– 3D Printing: 3D printing (also known as additive manufacturing) allows for the physical production of digitally designed three-dimension
While each of these provides powerful opportunities for learning, together they comprise an essential triumvirate for developing the skills and knowledge needed for success in the emerging fields and careers of the twenty-first century. In this session, we will explore the basics of these 3D technologies, research-based benefits to integration, and how to get started integrating 3D into your STEMx education!
Nancye Blair Black is an award-winning educator, author and educational consultant. She currently serves as the Chair of ISTE’s Special Interest Group for 3D in Education (iste.org/sig3d) and recently published a chapter on 3D document camera use in the IGI Global book, Cases on 3D Technology Application and Integration in Education. Her other blogs and resources regarding 3D can be found at NancyeBlack.com.
Nancye Blair Black is an award-winning educator, impactful educational consultant, author and speaker. She is the Founder and Chair of ISTE’s Special Interest Group for 3D in Education (SIG3D).
Out of ISTE’s new Special Interest Group comes a powerful opportunity for learning and collaborating with 3D in Education. SIG3D is sponsoring a series of webinars on the 3rd Tuesday of each month at 8 PM EST, along with additional opportunities for follow-up Q & As with their leadership team.
Below is a list of the webinars currently on the schedule. As we are planning for the coming year, what topics would you like to learn more about? What 3D experts or organizations would you like to hear more from?
Are you interested in understanding how stereoscopic 3D works, what is required to use it in the classroom, and even how you and your students can start creating stereoscopic 3D? In this webinar, 3D expert and SIG3D leadership team member Dennis Cafiero will show you the basics of using Stereoscopic 3D. You will discover how stereoscopic 3D works, as well as how to find and create 3D content for your classroom using free tools and online resources. Plus, you’ll learn about various 3D display technologies available for your classroom… and the pros and cons for each system. With robust resources and great integration ideas, you will leave ready to start trying out 3D in your classroom right away!
Presenter Bio: When founding Presente3D in 2011, Dennis Cafiero discovered that many people were disenchanted with 3D because of the high cost of development and overall lack of knowledge regarding 3D. “It just wasn’t simple to create 3D content unless you were a trained 3D professional.” Since then, Dennis has worked hard to prove that 3D technologies can flourish within every classroom and within every budget. As former Technical Director for Eon Reality, Dennis shares wisdom and insight from over 16 years of experience in virtual reality, stereoscopic 3D software development, and educational 3D applications.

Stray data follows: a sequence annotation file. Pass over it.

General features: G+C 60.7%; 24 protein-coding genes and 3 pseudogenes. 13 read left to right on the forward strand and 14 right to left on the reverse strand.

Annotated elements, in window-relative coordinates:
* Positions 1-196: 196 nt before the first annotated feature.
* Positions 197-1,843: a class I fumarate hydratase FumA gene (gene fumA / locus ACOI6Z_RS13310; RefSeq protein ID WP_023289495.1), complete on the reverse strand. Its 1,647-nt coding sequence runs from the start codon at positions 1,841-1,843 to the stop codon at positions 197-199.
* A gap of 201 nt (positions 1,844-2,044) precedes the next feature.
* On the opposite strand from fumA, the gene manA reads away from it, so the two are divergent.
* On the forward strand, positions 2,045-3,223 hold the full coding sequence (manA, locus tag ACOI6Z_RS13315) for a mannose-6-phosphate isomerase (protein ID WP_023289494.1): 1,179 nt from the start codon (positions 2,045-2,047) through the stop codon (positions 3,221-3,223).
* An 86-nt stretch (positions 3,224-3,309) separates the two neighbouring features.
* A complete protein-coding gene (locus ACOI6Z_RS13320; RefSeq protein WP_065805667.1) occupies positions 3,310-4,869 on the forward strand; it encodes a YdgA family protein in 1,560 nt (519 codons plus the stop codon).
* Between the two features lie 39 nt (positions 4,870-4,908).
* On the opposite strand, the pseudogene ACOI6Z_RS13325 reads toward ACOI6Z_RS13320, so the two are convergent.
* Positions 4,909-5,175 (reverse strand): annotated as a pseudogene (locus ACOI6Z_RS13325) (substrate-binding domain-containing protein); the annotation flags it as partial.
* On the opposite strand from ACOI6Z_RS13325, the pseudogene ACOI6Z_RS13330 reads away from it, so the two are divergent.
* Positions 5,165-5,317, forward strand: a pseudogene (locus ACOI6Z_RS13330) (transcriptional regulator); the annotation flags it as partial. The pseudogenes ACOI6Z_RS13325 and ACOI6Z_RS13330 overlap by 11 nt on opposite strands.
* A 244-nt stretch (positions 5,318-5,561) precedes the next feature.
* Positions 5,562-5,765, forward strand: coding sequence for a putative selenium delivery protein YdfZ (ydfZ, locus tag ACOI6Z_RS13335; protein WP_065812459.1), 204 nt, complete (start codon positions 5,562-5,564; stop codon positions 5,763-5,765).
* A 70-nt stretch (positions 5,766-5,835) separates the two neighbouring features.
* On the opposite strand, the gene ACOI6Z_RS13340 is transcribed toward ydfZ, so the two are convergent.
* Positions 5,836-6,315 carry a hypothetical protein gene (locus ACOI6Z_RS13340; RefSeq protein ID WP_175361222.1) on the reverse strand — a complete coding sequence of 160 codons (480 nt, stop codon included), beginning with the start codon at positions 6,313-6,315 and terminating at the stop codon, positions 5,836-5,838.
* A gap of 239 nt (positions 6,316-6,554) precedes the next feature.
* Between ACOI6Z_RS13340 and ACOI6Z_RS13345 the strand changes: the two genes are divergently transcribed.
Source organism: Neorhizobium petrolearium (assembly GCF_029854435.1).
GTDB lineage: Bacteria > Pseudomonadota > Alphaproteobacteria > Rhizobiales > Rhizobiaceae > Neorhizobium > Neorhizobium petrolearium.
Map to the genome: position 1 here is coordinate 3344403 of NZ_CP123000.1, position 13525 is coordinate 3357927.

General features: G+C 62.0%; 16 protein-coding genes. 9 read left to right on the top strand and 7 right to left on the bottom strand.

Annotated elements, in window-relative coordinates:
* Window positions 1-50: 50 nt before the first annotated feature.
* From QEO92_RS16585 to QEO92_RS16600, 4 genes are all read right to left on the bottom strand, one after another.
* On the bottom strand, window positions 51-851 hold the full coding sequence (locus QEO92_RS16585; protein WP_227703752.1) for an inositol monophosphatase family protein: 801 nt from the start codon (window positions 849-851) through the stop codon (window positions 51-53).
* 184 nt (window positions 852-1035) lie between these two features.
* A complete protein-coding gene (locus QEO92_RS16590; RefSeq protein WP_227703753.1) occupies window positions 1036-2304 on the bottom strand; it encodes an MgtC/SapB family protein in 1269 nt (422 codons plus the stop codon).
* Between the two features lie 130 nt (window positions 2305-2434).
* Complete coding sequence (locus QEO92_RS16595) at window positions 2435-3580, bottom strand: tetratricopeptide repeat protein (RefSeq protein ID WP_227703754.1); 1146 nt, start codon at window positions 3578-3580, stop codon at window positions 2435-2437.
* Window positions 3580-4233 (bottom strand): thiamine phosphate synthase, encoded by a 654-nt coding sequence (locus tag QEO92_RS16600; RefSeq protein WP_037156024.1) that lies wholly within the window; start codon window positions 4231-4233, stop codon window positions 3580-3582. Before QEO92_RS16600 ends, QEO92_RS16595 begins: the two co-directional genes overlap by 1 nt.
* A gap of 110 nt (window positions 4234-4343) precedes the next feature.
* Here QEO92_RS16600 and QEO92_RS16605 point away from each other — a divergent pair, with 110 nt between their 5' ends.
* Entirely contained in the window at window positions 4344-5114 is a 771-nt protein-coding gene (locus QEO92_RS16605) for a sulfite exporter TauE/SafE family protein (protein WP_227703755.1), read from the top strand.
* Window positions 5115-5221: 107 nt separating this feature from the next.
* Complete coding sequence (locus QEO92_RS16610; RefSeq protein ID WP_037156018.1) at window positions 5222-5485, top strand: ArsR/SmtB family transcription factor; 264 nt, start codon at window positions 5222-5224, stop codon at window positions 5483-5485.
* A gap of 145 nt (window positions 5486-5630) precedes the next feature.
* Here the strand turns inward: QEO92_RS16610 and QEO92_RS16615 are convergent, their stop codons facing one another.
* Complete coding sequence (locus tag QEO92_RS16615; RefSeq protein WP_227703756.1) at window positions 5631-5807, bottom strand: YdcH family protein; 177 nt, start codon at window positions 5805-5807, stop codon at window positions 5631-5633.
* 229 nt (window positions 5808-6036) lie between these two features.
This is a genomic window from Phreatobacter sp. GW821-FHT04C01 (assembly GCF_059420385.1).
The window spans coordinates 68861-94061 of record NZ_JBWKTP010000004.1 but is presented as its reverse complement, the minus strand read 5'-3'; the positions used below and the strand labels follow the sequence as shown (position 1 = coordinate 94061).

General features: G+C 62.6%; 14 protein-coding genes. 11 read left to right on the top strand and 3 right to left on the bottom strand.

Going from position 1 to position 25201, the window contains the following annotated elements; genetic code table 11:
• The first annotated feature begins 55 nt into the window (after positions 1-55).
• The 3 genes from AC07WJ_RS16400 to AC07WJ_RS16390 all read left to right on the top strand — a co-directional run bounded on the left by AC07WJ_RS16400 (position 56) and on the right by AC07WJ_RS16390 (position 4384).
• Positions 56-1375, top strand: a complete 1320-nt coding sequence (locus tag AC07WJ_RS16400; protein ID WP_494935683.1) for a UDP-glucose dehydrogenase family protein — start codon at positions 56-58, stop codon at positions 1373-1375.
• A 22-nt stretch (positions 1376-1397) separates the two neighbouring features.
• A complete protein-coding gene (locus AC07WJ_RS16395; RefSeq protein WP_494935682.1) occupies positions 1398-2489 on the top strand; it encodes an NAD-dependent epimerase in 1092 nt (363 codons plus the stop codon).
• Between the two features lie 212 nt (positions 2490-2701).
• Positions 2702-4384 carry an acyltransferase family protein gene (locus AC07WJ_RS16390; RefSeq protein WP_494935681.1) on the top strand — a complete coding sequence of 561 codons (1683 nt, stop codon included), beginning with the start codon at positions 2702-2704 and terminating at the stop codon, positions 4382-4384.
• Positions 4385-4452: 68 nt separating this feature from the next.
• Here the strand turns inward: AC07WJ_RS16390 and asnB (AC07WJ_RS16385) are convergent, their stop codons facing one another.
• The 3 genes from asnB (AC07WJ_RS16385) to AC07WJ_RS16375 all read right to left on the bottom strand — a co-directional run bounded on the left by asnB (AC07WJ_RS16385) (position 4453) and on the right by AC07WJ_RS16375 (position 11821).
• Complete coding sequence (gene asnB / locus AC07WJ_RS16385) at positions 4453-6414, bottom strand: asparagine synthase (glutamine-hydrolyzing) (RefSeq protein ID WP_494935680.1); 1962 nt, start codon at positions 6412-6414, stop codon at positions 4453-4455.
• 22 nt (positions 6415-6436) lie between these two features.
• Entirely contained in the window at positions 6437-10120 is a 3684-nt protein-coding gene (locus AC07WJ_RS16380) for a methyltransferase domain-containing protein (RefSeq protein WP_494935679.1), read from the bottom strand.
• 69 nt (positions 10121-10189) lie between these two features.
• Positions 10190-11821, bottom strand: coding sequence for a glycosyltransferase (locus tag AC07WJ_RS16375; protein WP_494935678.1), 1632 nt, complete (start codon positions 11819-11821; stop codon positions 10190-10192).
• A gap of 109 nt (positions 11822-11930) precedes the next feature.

Stereoscopic 3D Classroom Basics: Follow-up Q & A, with Dennis Cafiero
**Google Hangout** **Link**
ISTE Attendees, this list is for those of you interested in what is truly the most cutting edge in educational technology. Several ISTE 2013 sessions, events and resources can plug you in to the most current and emerging tools and practices for employing stereoscopic 3D in teaching and learning. Here they are:
Sunday, June 23 – SIG3D Open House
at the ISTE Member Networking Fair
3:00 – 5:00 PM
SACC Tower View Lobby
Meet the Leadership Team, network with other members, and get your SIG3D badge ribbon!
Monday, June 24 – Poster Session, Nancye Black
In Depth Education: Diving into Stereoscopic 3D Learning and Creating
11:00 AM – 1:00 PM
SACC Tower View Lobby, Table 7
Increase visual teaching, critical thinking, understanding, and engagement with anaglyph and stereoscopic 3D applications. Discover how student-created media, dynamic resources, and 3D tools deliver larger-than-life digital learning!
Tuesday, June 25 – SIG3D Inaugural Gathering
5:00 – 6:15 PM
SACC Social Butterfly and Newbie Lounge, West Reg
Find out what SIG3D is all about, network with other members, engage 3D learning stations, breakout for beginners and advanced users, contribute to the future of SIG3D. Plus, win 3D prizes like Presente3D, Eon Creator, 3D Ladibug Doc Cam, and Kid Pix 3D!
SIG3D’s List of Stereoscopic 3D Vendors: Click here.
This list will be updated regularly throughout the conference.
Other non-stereoscopic, yet related, sessions of possible interest:
Using 3D Printers in Education, Mark Barnett
Poster Session: Wednesday, 6/26/2013; 11:00am–1:00pm; SACC Tower View Lobby: Table 18
Teach 3D Game Design in One Week, Alexander Repenning
Workshop: Saturday, 6/22/2013, 8:30am–11:30am, SACC 208
Oh the Places You Will Go: Google Earth, SketchUp, Robert Craven
Workshop: Wednesday, 6/26/2013, 8:30am–11:30am, SACC 207A
As I shared earlier this month, Megan Power took her kindergarten students all the way to the top through the creation of a 3D movie called “Flashback in Time.” In addition to the great information she shared about teaching and learning with stereoscopic 3D, Megan also has some important tips to share about making 3D movies with our students.